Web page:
The claimed encapsulating materials are separate from the drilling fluid. The invention does not encompass drilling fluids that merely incorporate chemicals designed to enhance core sample integrity. In fact, one function of the claimed encapsulating materials is to minimize contact between the core sample and the drilling fluid to avoid contamination of the core sample by the drilling fluid.
The encapsulating materials of the present invention may protect the integrity of the core sample in any number of ways. In preferred embodiments, the encapsulating material either (1) is inherently capable of protecting the chemical integrity of the a core sample, or (2) swells in contact with water to form a plastic mass, which can be pumped into the core barrel to encapsulate the core sample and maintain the chemical and mechanical integrity of the sample during transport to the surface.
For purposes of the present application, the term “encapsulating material” is defined to include any material that: is separate from the drilling fluid; has a composition different from the drilling fluid; encapsulates the core sample without readily penetrating the core sample; encapsulates the core sample without readily altering the chemical integrity of the core sample; and, protects the integrity of the core sample during transport from a subterranean formation to the surface. The claimed “encapsulating materials” achieve such protection without: (a) requiring a chemical reaction to change the properties of the encapsulating material; (b) increasing in viscosity in response to a decrease in surrounding temperature; or (c) solidifying in response to a decrease in surrounding temperature. Given the teachings of the present invention, persons of ordinary skill in the art will be able to develop other compositions that fall within the spirit and scope of the present invention without undue experimentation.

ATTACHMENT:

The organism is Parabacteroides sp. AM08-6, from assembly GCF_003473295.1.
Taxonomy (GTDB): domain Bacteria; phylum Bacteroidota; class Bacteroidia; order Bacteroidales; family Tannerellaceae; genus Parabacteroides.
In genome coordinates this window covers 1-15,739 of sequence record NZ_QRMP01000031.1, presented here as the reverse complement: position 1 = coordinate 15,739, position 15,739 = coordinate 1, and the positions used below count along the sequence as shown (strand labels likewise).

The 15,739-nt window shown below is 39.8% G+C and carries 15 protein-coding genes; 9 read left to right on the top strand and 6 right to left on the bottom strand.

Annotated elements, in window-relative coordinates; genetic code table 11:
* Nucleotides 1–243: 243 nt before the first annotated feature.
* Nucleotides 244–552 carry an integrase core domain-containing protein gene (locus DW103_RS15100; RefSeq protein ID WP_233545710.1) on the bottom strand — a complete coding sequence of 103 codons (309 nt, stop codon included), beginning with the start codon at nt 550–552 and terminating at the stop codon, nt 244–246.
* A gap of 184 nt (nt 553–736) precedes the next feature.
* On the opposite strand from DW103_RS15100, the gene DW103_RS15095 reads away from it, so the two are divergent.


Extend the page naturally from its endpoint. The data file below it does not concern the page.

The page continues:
In a preferred embodiment, the encapsulating material comprises a polyalkylene derivative, such as polyethylene, which is capable of protecting a core sample from formations at relatively high temperatures of 250° F. or higher, or a derivative thereof, such as ethylene/vinyl acetate copolymer, which would preferably be used with formations having relatively lower temperatures.